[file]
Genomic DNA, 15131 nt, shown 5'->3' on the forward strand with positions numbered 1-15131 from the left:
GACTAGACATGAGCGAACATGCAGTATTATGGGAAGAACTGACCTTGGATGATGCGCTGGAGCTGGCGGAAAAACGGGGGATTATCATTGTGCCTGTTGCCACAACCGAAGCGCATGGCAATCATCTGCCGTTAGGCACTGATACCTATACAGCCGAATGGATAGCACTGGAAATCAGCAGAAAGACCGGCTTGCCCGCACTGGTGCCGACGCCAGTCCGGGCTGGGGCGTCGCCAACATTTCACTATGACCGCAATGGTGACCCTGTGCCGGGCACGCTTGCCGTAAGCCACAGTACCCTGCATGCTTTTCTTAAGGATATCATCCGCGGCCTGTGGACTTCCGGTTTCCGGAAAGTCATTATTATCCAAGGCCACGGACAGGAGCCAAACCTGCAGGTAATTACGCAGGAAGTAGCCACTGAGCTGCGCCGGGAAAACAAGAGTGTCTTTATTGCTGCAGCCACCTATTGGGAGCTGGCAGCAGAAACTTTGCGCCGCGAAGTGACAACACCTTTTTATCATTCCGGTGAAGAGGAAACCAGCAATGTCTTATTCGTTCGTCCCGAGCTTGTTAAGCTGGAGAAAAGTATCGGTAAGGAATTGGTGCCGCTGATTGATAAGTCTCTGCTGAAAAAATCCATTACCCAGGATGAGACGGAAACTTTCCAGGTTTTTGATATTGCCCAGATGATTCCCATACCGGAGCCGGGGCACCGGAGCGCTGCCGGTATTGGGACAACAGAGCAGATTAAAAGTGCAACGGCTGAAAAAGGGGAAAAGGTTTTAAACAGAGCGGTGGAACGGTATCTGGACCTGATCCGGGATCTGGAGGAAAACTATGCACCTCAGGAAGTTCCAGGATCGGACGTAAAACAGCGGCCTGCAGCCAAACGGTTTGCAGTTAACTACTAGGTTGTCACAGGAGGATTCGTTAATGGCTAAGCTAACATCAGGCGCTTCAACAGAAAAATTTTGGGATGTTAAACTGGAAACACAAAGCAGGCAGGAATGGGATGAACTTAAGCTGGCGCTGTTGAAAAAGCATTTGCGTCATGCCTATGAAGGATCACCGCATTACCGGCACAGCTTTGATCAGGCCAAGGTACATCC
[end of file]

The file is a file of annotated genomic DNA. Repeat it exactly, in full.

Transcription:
Genomic DNA, 15131 nt, shown 5'->3' on the forward strand with positions numbered 1-15131 from the left:
GACTAGACATGAGCGAACATGCAGTATTATGGGAAGAACTGACCTTGGATGATGCGCTGGAGCTGGCGGAAAAACGGGGGATTATCATTGTGCCTGTTGCCACAACCGAAGCGCATGGCAATCATCTGCCGTTAGGCACTGATACCTATACAGCCGAATGGATAGCACTGGAAATCAGCAGAAAGACCGGCTTGCCCGCACTGGTGCCGACGCCAGTCCGGGCTGGGGCGTCGCCAACATTTCACTATGACCGCAATGGTGACCCTGTGCCGGGCACGCTTGCCGTAAGCCACAGTACCCTGCATGCTTTTCTTAAGGATATCATCCGCGGCCTGTGGACTTCCGGTTTCCGGAAAGTCATTATTATCCAAGGCCACGGACAGGAGCCAAACCTGCAGGTAATTACGCAGGAAGTAGCCACTGAGCTGCGCCGGGAAAACAAGAGTGTCTTTATTGCTGCAGCCACCTATTGGGAGCTGGCAGCAGAAACTTTGCGCCGCGAAGTGACAACACCTTTTTATCATTCCGGTGAAGAGGAAACCAGCAATGTCTTATTCGTTCGTCCCGAGCTTGTTAAGCTGGAGAAAAGTATCGGTAAGGAATTGGTGCCGCTGATTGATAAGTCTCTGCTGAAAAAATCCATTACCCAGGATGAGACGGAAACTTTCCAGGTTTTTGATATTGCCCAGATGATTCCCATACCGGAGCCGGGGCACCGGAGCGCTGCCGGTATTGGGACAACAGAGCAGATTAAAAGTGCAACGGCTGAAAAAGGGGAAAAGGTTTTAAACAGAGCGGTGGAACGGTATCTGGACCTGATCCGGGATCTGGAGGAAAACTATGCACCTCAGGAAGTTCCAGGATCGGACGTAAAACAGCGGCCTGCAGCCAAACGGTTTGCAGTTAACTACTAGGTTGTCACAGGAGGATTCGTTAATGGCTAAGCTAACATCAGGCGCTTCAACAGAAAAATTTTGGGATGTTAAACTGGAAACACAAAGCAGGCAGGAATGGGATGAACTTAAGCTGGCGCTGTTGAAAAAGCATTTGCGTCATGCCTATGAAGGATCACCGCATTACCGGCACAGCTTTGATCAGGCCAAGGTACATCC